The earliest Eighties were depression years, unless you happened to be a Republican, and Skeeter Kitefly was apolitical at the best of times.
Which these were not.
Third time’s the charm (they say) and this was, let’s see, yes: the third time in Skeeter’s short life that her highfalutin derring-do had flamed out on her. Gone into a tailspin, a SHWEEEEE-OOOOP nosedive, aiming to auger in at Mach 1+ and not with any whizbang but a stumblebummy whimper.
So where’s the charm?
Where for that matter was Prince Charming? Stuck, maybe, but hardly in a rut. Stagnancy had overtaken Skeeter’s nightlife too, thanks to the same loss of all ambition, aspiration, enterprise. And good old Projection Plus, with which you could kiss off every consequence. Lose this once (or thrice) and down you plummet, gluggity glug—to flounder in the deep end, engulfed by colorblindness.
But what else to do? where else to go? given the altered states of the earliest Eighties?
The answer came in a really weird dream. She would find out what-for and where-to at a school of some sort. (And ditch all her classes there till finals week, showing up to take the big test naked and weightless so she kept slipping out of her chair and floating around the exam room, bouncing nudely off the walls).
(Well, the basic dream impulse was probably sound.)
Back, then, to a School of Some Sort. Plenty to pick from, but which to choose? There were institutes devoted to business, real estate, acupuncture, dog grooming; technology, theology, cosmetology, bartending. (What a Good Idea Part Four—providing they let you drink your homework.) There were agriculture colleges if she wanted to plant beanstalks; music conservatories if she wanted to pursue piano lessons; and the USMC if she wanted to return to her Marine-clean roots.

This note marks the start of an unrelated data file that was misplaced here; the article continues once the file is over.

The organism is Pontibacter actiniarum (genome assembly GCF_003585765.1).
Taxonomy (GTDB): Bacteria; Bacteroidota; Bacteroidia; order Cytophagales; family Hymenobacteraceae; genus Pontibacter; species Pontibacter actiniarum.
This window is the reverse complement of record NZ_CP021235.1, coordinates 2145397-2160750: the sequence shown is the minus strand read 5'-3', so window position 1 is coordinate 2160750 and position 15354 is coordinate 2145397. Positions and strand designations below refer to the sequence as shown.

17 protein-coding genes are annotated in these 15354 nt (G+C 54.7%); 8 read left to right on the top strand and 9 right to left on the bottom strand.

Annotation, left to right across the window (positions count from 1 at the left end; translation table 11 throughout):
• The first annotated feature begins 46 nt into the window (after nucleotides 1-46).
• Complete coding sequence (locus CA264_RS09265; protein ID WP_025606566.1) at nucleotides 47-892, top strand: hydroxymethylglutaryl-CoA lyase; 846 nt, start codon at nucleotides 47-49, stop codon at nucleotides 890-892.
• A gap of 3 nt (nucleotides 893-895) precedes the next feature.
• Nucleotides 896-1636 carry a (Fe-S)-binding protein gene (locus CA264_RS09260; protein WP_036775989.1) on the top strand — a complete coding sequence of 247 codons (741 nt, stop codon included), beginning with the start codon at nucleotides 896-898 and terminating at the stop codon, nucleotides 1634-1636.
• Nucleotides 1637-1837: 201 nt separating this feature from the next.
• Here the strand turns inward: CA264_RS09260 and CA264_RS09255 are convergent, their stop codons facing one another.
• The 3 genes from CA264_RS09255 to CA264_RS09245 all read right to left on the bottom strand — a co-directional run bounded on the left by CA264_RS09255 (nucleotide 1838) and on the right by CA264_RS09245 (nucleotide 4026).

In the end, Skeeter applied for entry to good old homespun Windohwa University (i.e. “Double-You-You”) down in Mount Oriela. She anticipated a routine enrollment such as she’d always breezed through at Keening, with tuition around her accustomed level—$400, say, for a full-load semester, plus another hundred or so for books and supplies, and of course a smidgen extra for food and shelter and so forth.
“You’re not a state resident,” the Admissions Office informed her.
“Am too! I live in Rassiere Bay.”
“And that is since when?”
“That is since June.” (So there nyaah.)
“June of last year?”
“No, June of this year.”
“You’re not considered a state resident till you’ve lived here not less than one year—”
“—not less than?—”
“—immediately preceding registration. Tuition this fall for non-resident undergraduates enrolling in twelve or more hours of course work comes to $1,151.”
“—one hundred and fifty-one dollars. Plus a $49 incidental activity fee. Now, there are certain exemptions from all or part of this tuition. Are you a veteran or active duty military, or child or spouse of active duty military, or child of a POW or MIA, or an immigrant holding a refugee classification who has been in the United States less than one year?”
Skeeter’s being the only child of retired military who’d served overseas (but not been taken prisoner or gone missing in action) after twice being considered for astronaut selection (and getting washed out both times) didn’t quite qualify her as an exemption.
So—short of enlisting herself, à la Private Benjamin—$1,200 had to be raised. Unfortunately not to buy a pre-plumbed Hot Tub with hydromassage booster joints. And after finding the pickings far from plentiful at Student Financial Aid, it was on to Ma Bell to swallow her pride. Yours, that is, not Ma’s. Yours was no bigger at this point than the average aspirin; but just as apt to stick in your throat.
Ma, for her part, couldn’t understand why Kelly RebecCA! couldn’t simply go back to Keening and so avoid all this non-residential brouhaha.